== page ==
AHS Students Qualify for American Invitational Mathematics Exam


Sophia Li, Staff Writer

Sponsored by the New York Metropolitan Section of the Mathematics Association of America (MAA), the American Mathematics Competition (AMC) program first originated in 1950, where the first mathematical contest took place. The exam was given in approximately 200 schools and about 6,000 students in the New York area only. Now, over 300,000 students across 4,000 schools compete in the AMC annually. 

Of these students, only a few highly competitive students are able to score in the top 5% in the nation, as this test is extremely challenging. From here on out, these qualifying students received an invitation to compete on Feb. 8 for the next round, called the American Invitational Mathematics Exam.

This year, six Arcadia High School (AHS) students qualified in the American Invitational Mathematics Exam. These students are sophomore Hugo Fang; junior Joshua Sujo; and seniors Jeshwanth Mohan, Selena Zhang, Ruth Berkun, and Sonia Zhang. Competing in a mathematics competition, it comes with no surprise that all of these students are also in AHS’ Math Team. 

“I can’t say I was surprised to find out I placed that high because it is very easy to calculate your score and get an idea of where you are. However, during the test, I was surprised to be doing as well as I did because of my previous experiences taking the AMC,” senior Selena Zhang stated. 

“Being on the math team helped prepare me for the best, since we go over some concepts, although because of the limited time, it’s more of an introductory level, so one would need to spend more time out of meetings to really get a good understanding of those topics. Also, the math team has a lot of useful resources that are helpful. For this test, I just practiced and looked at problems. I also spent some time learning theorems,” senior Sonia Zhang stated.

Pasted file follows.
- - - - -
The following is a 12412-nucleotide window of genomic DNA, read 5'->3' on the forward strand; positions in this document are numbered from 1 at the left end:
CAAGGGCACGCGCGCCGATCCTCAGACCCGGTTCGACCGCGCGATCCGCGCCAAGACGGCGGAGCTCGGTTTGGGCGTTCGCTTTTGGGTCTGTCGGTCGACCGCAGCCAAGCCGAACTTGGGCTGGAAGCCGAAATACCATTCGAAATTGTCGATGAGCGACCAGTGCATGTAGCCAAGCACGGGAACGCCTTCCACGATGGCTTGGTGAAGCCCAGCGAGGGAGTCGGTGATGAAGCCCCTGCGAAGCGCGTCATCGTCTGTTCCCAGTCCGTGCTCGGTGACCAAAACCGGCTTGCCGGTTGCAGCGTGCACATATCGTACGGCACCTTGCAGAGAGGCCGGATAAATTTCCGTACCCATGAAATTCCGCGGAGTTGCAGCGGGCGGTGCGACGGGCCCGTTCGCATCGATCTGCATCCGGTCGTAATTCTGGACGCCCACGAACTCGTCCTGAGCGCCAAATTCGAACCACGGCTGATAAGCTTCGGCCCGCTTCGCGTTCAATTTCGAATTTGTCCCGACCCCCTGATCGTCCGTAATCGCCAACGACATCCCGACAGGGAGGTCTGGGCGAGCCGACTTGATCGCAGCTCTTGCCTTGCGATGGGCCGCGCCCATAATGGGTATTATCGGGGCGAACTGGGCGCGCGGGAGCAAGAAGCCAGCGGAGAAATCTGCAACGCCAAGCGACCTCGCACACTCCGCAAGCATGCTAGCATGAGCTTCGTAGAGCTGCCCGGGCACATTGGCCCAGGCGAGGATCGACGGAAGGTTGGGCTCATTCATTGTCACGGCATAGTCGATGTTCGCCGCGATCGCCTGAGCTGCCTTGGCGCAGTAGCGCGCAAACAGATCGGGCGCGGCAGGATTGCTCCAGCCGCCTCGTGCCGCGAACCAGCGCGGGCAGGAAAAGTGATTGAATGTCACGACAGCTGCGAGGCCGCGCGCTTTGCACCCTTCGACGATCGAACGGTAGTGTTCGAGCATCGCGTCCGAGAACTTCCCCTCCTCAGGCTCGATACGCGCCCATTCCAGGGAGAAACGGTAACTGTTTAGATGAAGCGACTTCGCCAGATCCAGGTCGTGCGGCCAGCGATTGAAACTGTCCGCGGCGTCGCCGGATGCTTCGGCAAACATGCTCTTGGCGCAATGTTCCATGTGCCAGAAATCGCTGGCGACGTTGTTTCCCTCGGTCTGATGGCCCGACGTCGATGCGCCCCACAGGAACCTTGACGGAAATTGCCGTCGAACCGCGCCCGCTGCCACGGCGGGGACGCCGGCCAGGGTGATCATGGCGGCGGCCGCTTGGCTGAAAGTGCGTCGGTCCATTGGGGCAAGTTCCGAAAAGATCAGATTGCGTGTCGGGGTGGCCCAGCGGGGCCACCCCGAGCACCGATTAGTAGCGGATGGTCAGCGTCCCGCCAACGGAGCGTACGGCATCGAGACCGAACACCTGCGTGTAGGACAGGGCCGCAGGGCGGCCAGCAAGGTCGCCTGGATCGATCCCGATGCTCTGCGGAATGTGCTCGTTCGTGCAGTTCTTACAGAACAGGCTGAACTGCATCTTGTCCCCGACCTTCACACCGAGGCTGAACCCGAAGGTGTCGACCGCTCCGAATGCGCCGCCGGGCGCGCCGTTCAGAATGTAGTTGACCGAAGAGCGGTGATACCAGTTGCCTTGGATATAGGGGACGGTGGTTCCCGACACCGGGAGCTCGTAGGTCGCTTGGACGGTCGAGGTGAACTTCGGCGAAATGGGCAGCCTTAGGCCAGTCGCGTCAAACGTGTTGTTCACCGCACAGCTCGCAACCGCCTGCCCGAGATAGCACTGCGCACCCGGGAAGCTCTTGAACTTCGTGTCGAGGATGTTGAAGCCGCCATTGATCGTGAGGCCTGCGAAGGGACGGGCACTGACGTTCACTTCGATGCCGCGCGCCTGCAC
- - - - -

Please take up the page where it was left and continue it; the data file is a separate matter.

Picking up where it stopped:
However, their passion for math didn’t begin in high school, as excelling well in such a rigorous competition came with years of experience. 

“I started doing math at a young age, when my grandpa would teach us through Chinese math competition prep books, and I’d always enjoyed it. For me, doing these types of competitions was a chance to work on learning better logic and thought process, which I think helps you get better at learning things in general, and it was just really fun,” Sonia Zhang added. 

“When I was in elementary school, I went to an after school that exposed me to competitive math, and I’m incredibly grateful to have discovered this treasure at such an early age,” Selena Zhang, Sonia’s twin sister, also added. 

While it can be difficult at times, as math is very precise and usually has definite answers, many of the students have found joy in delving deeper in understanding the subject. Like anything, there are always topics that one feels more comfortable solving and ones that pose challenges. Zhang likes to solve geometry problems as well as complex number problems. 

“Solving geometry problems brings me satisfaction because there’s almost always a really elegant solution, and it is really satisfying to solve. I’ve also come to enjoy complex number problems since that’s one of the concepts I’ve been working on recently so there’s also a lot of satisfaction from getting those. I don’t really enjoy probability questions, because those can get pretty complicated with the number of cases although I might just be approaching them the wrong way,” Sonia Zhang shared.


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